Not only does Newby say that there’s no judicial review of legislative actions when it comes to elections, he even questions whether there’s an imperative that elections be conducted in a fair manner.
Last year, when hearing a case concerning gerrymandering of North Carolina election districts, Newby explicitly pointed out North Carolina’s Constitution doesn’t explicitly demand fair elections. While it is common parlance to talk of “free and fair” elections, during the February 2022 hearing Newby noted: “We have ‘free.’ We don't have ‘fair.’ They have ‘free and fair, correct?” Newby was referring to the Pennsylvania State Constitution in contrast to North Carolina’s.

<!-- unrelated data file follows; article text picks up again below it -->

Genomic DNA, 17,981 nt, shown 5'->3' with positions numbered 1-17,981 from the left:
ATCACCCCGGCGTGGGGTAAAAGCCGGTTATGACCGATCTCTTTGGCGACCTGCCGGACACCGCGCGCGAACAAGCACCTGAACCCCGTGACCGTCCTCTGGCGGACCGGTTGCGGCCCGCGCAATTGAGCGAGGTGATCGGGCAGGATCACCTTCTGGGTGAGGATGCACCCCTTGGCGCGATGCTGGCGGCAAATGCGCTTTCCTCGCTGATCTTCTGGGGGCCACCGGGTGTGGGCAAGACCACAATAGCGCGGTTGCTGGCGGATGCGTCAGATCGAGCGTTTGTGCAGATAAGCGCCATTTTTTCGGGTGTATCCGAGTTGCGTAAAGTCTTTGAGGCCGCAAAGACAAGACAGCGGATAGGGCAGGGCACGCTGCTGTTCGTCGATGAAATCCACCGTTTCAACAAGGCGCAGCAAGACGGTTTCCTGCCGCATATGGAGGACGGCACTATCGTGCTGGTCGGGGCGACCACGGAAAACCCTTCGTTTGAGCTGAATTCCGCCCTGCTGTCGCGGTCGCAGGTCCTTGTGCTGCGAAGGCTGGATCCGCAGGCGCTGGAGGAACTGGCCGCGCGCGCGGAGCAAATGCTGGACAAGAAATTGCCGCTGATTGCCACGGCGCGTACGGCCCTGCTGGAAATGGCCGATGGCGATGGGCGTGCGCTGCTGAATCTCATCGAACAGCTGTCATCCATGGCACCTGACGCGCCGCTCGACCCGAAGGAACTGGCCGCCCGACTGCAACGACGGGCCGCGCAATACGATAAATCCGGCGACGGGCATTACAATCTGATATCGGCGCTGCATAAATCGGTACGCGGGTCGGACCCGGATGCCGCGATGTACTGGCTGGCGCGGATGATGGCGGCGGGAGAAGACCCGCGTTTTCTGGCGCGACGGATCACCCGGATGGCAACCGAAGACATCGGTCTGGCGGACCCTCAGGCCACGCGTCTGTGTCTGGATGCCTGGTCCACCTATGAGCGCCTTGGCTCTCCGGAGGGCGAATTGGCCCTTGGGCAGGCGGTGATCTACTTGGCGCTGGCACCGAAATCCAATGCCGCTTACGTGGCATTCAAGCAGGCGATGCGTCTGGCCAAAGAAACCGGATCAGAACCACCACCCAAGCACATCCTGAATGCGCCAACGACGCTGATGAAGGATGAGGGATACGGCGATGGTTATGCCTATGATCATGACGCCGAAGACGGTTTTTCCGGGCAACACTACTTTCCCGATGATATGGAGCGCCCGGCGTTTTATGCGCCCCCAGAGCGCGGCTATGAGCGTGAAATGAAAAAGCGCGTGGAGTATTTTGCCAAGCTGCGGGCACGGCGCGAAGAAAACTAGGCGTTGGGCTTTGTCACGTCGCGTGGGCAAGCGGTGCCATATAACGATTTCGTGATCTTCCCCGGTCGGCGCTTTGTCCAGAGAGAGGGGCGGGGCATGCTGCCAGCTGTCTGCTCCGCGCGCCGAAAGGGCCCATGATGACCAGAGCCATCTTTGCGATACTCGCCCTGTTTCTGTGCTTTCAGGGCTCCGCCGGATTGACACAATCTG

If the legislature enacts laws that seek to give one group, like the Republican Party, an advantage by placing limits on mail-in absentee voting since Democrats use it in significantly greater numbers – so be it. Using the law to rig elections is fine since there’s no express Constitutional requirement that they be fair, is what Newby apparently contends.
Since 1803 it has been an established principle that courts have the authority – the duty – to review the acts of the legislative and executive branches of government to determine their constitutionality. The justices of North Carolina’s Supreme Court need to live up to that fundamental responsibility. Further, they should do it in a transparent manner assuring North Carolinians it is the law and constitution that comprises the foundation for their decisions – not partisan bias, heredity or political ideology.